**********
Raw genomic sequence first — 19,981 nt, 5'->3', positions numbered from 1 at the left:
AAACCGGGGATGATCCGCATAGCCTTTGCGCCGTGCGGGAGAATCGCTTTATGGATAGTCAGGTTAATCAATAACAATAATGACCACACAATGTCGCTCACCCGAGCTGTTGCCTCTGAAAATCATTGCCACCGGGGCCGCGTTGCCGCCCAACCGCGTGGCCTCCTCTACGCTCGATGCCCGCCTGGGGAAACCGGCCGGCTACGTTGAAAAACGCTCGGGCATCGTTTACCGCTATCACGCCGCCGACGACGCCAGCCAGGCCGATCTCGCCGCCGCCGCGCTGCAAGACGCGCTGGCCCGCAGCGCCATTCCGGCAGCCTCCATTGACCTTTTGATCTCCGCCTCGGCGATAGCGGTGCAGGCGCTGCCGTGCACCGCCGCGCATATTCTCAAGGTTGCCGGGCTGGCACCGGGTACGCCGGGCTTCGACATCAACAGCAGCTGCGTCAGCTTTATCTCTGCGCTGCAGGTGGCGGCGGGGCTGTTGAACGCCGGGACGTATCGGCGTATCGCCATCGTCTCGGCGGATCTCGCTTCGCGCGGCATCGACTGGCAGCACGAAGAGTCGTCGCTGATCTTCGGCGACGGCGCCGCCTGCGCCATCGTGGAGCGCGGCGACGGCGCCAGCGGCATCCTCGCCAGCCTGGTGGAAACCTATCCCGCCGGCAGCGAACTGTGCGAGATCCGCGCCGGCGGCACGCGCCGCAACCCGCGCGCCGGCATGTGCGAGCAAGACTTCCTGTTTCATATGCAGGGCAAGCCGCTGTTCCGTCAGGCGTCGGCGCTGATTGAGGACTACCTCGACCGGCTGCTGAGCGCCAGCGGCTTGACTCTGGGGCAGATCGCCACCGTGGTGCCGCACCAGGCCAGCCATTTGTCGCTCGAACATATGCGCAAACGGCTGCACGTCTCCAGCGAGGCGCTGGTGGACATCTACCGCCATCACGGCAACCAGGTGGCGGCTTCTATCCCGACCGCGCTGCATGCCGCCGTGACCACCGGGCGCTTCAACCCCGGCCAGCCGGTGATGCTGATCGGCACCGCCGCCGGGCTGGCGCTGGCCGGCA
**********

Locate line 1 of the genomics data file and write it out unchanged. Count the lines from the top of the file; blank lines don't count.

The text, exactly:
Raw genomic sequence first — 19,981 nt, 5'->3', positions numbered from 1 at the left: